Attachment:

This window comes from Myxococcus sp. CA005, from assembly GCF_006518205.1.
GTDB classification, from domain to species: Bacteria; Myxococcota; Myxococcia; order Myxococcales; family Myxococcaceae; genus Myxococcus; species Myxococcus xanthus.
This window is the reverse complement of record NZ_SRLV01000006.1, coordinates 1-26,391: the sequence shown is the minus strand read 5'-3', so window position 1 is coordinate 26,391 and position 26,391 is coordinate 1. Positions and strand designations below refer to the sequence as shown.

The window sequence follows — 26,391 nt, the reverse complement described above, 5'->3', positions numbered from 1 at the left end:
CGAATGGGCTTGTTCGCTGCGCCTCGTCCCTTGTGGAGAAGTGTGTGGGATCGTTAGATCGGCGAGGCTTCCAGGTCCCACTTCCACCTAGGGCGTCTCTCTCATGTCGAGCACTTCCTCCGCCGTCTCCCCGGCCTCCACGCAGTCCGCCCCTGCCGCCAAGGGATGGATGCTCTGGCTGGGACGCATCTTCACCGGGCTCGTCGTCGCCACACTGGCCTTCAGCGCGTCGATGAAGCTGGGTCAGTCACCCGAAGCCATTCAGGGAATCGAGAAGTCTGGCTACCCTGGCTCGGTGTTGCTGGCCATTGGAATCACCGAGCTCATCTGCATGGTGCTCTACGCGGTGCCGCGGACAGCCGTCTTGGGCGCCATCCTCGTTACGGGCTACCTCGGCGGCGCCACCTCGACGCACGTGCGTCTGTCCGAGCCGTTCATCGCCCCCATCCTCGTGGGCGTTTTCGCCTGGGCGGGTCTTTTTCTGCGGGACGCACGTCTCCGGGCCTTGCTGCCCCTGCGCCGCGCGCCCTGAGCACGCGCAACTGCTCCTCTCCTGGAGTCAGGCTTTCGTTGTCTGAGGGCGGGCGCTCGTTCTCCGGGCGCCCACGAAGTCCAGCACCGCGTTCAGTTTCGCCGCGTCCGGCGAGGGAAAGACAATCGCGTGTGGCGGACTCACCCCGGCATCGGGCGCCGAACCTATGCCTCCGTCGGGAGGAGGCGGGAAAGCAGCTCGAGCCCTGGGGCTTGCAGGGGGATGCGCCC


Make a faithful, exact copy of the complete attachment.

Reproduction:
This window comes from Myxococcus sp. CA005, from assembly GCF_006518205.1.
GTDB classification, from domain to species: Bacteria; Myxococcota; Myxococcia; order Myxococcales; family Myxococcaceae; genus Myxococcus; species Myxococcus xanthus.
This window is the reverse complement of record NZ_SRLV01000006.1, coordinates 1-26,391: the sequence shown is the minus strand read 5'-3', so window position 1 is coordinate 26,391 and position 26,391 is coordinate 1. Positions and strand designations below refer to the sequence as shown.

The window sequence follows — 26,391 nt, the reverse complement described above, 5'->3', positions numbered from 1 at the left end:
CGAATGGGCTTGTTCGCTGCGCCTCGTCCCTTGTGGAGAAGTGTGTGGGATCGTTAGATCGGCGAGGCTTCCAGGTCCCACTTCCACCTAGGGCGTCTCTCTCATGTCGAGCACTTCCTCCGCCGTCTCCCCGGCCTCCACGCAGTCCGCCCCTGCCGCCAAGGGATGGATGCTCTGGCTGGGACGCATCTTCACCGGGCTCGTCGTCGCCACACTGGCCTTCAGCGCGTCGATGAAGCTGGGTCAGTCACCCGAAGCCATTCAGGGAATCGAGAAGTCTGGCTACCCTGGCTCGGTGTTGCTGGCCATTGGAATCACCGAGCTCATCTGCATGGTGCTCTACGCGGTGCCGCGGACAGCCGTCTTGGGCGCCATCCTCGTTACGGGCTACCTCGGCGGCGCCACCTCGACGCACGTGCGTCTGTCCGAGCCGTTCATCGCCCCCATCCTCGTGGGCGTTTTCGCCTGGGCGGGTCTTTTTCTGCGGGACGCACGTCTCCGGGCCTTGCTGCCCCTGCGCCGCGCGCCCTGAGCACGCGCAACTGCTCCTCTCCTGGAGTCAGGCTTTCGTTGTCTGAGGGCGGGCGCTCGTTCTCCGGGCGCCCACGAAGTCCAGCACCGCGTTCAGTTTCGCCGCGTCCGGCGAGGGAAAGACAATCGCGTGTGGCGGACTCACCCCGGCATCGGGCGCCGAACCTATGCCTCCGTCGGGAGGAGGCGGGAAAGCAGCTCGAGCCCTGGGGCTTGCAGGGGGATGCGCCC